There were some new hurdles to clear, and then there were a few more, but legendary root developer Chainfire has created a fully-functional root method for Google's Pixel and Pixel XL flagships. Like past devices, this method relies on the SuperSU ZIP, but now, there's an additional file that needs to be flashed in order to bypass issues with Android Verified Boot (AVB).
You'll have to unlock your bootloader to get this one going, so that rules out Verizon-branded Pixel devices. However, Pixels purchased from the Google Store or any other retailer can be rooted. So if you want to get the most out of your Pixel or Pixel XL, we'll cover all of the steps for rooting, then follow that up with instructions for flashing the boot image patcher to make root stick even with the changes to AVB.
Understand that rooting will interfere with your ability to accept OTA updates, and perhaps more importantly, this process will trip SafetyNet on your device. SafetyNet is a security feature in newer Android versions that lets apps know when the user is rooted, among other things. Ultimately, this means that apps like Android Pay and Pokémon GO will likely fail to run after rooting.
Finally, Step 2 below involves unlocking your device's bootloader. If you haven't already done this, you should be aware that the process of unlocking your bootloader will trigger a factory reset. So before you begin, make sure to back up all important data.
To begin, you'll need to install ADB and Fastboot on your computer so that you can flash TWRP custom recovery on your device. Honestly, this might be the hardest part of the whole procedure, so we've covered it with a separate guide — but don't let that scare you off, because it's really just a matter of installing one program. For best results, I'd recommend using Method 1 at the following link.
Next up, you'll need to unlock your device's bootloader if you haven't done so already. This is the part that will wipe your device, so make sure you have any important data backed up before you proceed. Aside from that, just follow the steps at the link below, then boot back into Android and run through initial setup when you're done.
The actual rooting part of this procedure will take place inside of TWRP recovery. TWRP is an essential tool for rooted users, as it allows you to flash ZIPs and create NANDroid backups. Installing TWRP is relatively simple and only involves sending one Fastboot command, then tapping a few buttons in TWRP. For a full guide on this aspect, make sure to visit the following link.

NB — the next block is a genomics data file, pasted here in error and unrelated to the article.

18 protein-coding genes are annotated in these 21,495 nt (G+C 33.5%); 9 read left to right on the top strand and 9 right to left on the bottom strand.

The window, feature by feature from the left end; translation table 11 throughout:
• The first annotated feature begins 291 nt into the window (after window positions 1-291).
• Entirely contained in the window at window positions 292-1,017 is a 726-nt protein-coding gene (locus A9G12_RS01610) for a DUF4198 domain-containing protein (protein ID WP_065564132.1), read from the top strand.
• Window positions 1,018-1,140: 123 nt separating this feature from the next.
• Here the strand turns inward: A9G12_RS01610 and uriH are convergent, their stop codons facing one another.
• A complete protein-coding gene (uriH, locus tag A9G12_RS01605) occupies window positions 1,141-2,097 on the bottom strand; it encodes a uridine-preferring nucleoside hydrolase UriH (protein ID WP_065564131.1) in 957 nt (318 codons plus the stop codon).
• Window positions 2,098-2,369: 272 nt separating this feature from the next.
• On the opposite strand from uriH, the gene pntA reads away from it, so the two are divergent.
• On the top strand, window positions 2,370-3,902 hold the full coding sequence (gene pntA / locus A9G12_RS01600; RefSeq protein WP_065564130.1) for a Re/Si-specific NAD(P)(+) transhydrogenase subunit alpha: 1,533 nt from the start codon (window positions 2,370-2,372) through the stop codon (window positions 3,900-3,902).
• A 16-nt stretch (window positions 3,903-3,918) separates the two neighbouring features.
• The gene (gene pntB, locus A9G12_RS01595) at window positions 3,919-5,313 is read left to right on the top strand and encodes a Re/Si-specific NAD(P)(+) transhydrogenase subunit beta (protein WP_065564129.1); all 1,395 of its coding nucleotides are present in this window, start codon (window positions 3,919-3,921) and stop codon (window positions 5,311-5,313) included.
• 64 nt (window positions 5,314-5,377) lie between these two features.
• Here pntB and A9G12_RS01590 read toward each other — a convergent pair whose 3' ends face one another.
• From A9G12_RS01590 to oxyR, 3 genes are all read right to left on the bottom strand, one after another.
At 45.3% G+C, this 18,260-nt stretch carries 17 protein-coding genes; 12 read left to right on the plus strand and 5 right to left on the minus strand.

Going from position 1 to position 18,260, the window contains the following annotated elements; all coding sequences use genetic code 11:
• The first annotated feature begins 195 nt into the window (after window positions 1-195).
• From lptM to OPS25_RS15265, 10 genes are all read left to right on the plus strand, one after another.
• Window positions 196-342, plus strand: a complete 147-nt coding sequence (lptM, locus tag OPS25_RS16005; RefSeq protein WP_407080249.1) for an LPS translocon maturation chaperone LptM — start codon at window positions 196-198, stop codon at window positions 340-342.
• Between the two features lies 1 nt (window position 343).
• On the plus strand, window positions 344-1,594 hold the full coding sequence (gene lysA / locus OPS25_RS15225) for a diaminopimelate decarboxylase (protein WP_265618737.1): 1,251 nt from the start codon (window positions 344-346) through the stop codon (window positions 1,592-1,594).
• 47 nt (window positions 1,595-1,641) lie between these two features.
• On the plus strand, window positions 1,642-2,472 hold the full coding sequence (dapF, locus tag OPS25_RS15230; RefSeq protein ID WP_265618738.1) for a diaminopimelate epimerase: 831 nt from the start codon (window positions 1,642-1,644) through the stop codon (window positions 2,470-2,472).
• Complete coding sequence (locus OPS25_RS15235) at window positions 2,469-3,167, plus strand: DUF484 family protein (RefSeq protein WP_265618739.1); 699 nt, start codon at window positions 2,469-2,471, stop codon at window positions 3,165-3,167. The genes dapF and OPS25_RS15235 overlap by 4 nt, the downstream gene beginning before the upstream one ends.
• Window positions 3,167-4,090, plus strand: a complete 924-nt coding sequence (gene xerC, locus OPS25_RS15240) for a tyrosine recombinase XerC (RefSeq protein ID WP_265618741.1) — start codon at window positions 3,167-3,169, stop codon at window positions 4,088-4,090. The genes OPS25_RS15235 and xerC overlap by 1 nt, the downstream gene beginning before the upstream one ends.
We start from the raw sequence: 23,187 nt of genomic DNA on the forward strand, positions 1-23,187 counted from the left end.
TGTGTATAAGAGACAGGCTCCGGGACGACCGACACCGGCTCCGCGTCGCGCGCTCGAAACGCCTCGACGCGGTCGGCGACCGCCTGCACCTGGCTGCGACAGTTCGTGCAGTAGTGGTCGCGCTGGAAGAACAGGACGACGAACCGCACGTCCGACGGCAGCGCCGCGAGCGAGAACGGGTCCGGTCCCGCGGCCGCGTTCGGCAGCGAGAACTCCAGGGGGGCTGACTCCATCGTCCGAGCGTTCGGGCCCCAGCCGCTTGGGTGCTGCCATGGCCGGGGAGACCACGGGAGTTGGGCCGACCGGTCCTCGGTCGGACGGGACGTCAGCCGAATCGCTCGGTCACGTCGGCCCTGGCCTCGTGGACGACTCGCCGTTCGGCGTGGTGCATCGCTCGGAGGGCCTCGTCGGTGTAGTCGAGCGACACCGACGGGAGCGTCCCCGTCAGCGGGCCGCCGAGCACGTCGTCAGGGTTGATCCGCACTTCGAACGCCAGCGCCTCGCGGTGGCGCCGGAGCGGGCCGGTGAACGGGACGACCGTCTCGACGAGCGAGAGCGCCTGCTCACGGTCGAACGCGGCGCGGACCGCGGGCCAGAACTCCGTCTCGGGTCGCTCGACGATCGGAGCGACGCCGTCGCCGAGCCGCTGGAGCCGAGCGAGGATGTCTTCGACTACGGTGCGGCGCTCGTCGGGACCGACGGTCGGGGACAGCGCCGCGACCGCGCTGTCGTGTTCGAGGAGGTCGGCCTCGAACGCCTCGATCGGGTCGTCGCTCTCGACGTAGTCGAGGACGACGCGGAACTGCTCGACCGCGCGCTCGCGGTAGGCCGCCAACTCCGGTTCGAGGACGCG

Next up, you'll need to download a pair of files and save them both to your phone. The first file is Chainfire's SuperSU ZIP, which is what actually roots your device. The second file is a boot image patcher (also provided by Chainfire), which is now required as a result of recent changes to Android's Verified Boot system. Both ZIPs are compatible with all models of the Pixel and Pixel XL, so tap the following download links to grab them.
Next, you'll need to boot into TWRP to flash the two ZIPs you just downloaded. So power your Pixel completely off. When the screen goes black, press and hold the volume down and power buttons simultaneously. Within a few seconds, you should be greeted by Android's Bootloader menu, which looks like this:
From there, press the volume down button twice to highlight the "Recovery Mode" option, then press the power button to select it. After about 10 seconds, TWRP will pop up and ask you to enter a password, so type in the password or PIN you use to secure your lock screen, then wait about 10 more seconds while TWRP finishes loading.
Next, from TWRP's main menu, tap the "Install" button, then navigate to your device's Download folder. From here, select the SR3-SuperSU.zip file, then swipe the slider at the bottom of the screen. When that process is finished, tap the back button, then select the VerifiedBootSigner.zip file. Again, swipe the slider to install the ZIP, but when it's finished this time, go ahead and tap "Reboot System."
From here, your phone will reboot a couple times, but that's normal. In fact, it can take as long as 10 minutes for the phone to finish booting after installing SuperSU, so sit back and wait patiently.
When you get back up, your device should be fully rooted. To verify this, download an app called Root Checker from developer joeykrim. From there, simply run the app, then tap "Verify root" and press "Grant" on the Superuser access request. If everything went off without a hitch, you should see a message saying "Congratulations! Root access is properly installed on this device!"
At this point, your device should be rooted, and you'll be all set to have some fun with some of the best mods Android has to offer. If you're looking for a place to start, we suggest the following article. which covers some of the best root apps for Android.